2. says

    perfect timing. zach just informed me last week that he really likes duck (who knew???). with the sauce and the rub this sounds like a delicious meal. Um, and loved the Pine Island shots and the grass camo outfit!

  3. says

    I love duck! And this looks wonderful! My dad is a big duck hunter, and I just love whenever duck season rolls around. This sounds like a recipe we may need to try soon!

    • says

      Erin — Fun! Does your dad cook lots of his duck? We’ve discovered that you really cannot overcook this meat otherwise it gets a sort of livery taste. Just wondering if you’ve experienced the same. Hope you do try the recipe sometime. The sauce is sooooo good!

  4. Mary says

    My husband hunts too so last week I had him filet some duck with skin on, bone out.
    It was delicious. The only ( evil) secret I added was a pat of butter into the sauce just before serving….awesome! The rub was delicious and the sauce would be great with any red meat game….elk, caribou,venison…I bet even boar would go well with it.

  5. Anders says

    I love this recipe, and I’m lucky to get fresh duck locally. Question: is there a reason the rub is sort of piled to the center on the skin side rather than rubbed all over the skin?

    Oh, and a small thing that seems to help: after I put the breast skin down in the baking pan, I pour the hot duck fat from the pan onto the other side. It seems to bring out more of the orange flavor.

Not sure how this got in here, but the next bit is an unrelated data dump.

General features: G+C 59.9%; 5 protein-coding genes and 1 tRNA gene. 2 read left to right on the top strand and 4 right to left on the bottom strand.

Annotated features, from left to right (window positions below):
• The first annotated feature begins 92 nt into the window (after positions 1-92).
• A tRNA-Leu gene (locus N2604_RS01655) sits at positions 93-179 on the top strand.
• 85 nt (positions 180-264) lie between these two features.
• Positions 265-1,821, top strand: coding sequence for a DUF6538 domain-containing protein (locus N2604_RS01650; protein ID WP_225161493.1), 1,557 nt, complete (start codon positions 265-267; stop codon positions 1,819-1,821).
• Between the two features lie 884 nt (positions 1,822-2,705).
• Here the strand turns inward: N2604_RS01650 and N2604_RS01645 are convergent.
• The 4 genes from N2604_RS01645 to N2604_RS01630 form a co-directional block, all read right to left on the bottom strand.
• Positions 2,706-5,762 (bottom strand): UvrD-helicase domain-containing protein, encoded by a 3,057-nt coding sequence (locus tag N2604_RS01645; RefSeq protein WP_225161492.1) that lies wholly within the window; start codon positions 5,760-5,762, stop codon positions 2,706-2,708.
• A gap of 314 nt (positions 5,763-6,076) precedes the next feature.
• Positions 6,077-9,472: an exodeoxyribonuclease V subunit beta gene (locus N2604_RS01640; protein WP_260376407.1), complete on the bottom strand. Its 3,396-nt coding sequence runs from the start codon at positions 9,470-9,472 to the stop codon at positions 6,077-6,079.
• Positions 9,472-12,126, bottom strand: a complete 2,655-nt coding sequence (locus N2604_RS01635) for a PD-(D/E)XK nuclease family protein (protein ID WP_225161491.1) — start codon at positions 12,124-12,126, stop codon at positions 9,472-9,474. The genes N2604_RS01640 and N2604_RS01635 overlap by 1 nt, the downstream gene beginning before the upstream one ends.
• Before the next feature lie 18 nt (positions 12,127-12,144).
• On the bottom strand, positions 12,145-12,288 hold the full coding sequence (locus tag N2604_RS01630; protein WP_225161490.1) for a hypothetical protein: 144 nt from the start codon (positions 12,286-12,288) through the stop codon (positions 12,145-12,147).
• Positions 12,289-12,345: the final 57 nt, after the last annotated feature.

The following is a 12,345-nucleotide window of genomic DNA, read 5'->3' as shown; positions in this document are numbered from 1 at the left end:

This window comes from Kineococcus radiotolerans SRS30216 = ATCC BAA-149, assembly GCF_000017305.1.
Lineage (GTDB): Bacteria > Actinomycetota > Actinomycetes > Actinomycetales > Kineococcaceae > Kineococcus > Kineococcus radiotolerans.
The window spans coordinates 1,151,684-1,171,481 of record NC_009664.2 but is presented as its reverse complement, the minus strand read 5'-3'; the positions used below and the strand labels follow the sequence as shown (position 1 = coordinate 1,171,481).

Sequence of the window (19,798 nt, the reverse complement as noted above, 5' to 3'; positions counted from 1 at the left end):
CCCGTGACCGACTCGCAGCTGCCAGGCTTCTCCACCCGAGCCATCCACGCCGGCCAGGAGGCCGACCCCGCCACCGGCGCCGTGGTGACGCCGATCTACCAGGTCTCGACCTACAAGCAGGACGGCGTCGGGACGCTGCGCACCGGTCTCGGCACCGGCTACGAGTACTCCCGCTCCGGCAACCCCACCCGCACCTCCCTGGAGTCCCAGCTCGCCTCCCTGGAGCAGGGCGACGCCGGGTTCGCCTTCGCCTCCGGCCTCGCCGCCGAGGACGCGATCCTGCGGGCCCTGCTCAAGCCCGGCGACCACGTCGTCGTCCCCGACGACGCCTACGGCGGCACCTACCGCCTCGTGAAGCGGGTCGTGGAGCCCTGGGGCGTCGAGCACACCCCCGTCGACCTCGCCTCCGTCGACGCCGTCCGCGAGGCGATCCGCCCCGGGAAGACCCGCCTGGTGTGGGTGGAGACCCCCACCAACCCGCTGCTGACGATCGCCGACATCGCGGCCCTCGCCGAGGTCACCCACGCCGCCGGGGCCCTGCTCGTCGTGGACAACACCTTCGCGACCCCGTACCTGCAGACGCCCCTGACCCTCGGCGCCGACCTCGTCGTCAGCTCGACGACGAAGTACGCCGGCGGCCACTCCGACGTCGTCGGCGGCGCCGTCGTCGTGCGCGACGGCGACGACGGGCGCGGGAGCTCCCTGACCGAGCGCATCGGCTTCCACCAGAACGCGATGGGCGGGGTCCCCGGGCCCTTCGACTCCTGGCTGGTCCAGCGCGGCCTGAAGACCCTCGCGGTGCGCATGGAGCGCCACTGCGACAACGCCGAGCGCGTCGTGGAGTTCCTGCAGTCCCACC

• says

      Hi Anders! I’m so happy to hear that you like this, and thank you for the tip in regard to pouring the duck fat onto the other side of the duck. Your comment couldn’t have come at a more perfect time — my husband literally just returned from another Pine Island Hunting trip, and we have a freezer full of duck breasts. Where do you live? I am jealous of your local duck.

      And, that picture is misleading. I must not have snapped a photo of it rubbed all over. So, definitely rub it all over. I was just divvying the seasoning up I suppose.

  6. Jennifer says

    Hi Alexandra!

    I’m making this for my fiancé’s birthday tomorrow and I’m doing the grocery run this afternoon. Quick question – what did you serve it with? Scalloped potatoes? I’m worried this might be too heavy if there is the port reduction sauce – would steamed potatoes be a nice accompaniment to soak up some sauce? And talking greens…. would some simple sauteed spinach work well? I don’t want to take any of the glory away from the magrets so want to stay a bit simple, but would love to hear what you did in your case! 😉


    • says

      Fun! You know, I think you could serve anything with it. Scalloped potatoes sound lovely, but steamed potatoes would be a little lighter — you can’t go wrong with either. I always feel like good bread on the table makes a meal feel special, and there will be lots of yummy sauce to sop up. Sautéed spinach sounds really nice, too, or if you can get your hands on some good greens, something like a fresh arugula salad with a simple, light, shallot vinaigrette would be so nice. All of your ideas sound wonderful though! Happy Date Nighting!

  7. Saloni Reed says

    i love your recipe but I will be cooking duck for the first time! I have a doubt though.. The cooked duck in the picture looks like it’s done medium-rare and my husband likes his meat well done.. Would it be okay if I cook it a little longer or would that harm the taste or texture of the meat in anyway?

    • says

      Hi! You should definitely cook the duck to your preference. We like our meat on the rare side, but there is nothing worse than eating rare meat when you like well done meat, so prepare it as you wish. This sauce will be good no matter the temperature of the meat :) Hope you like it!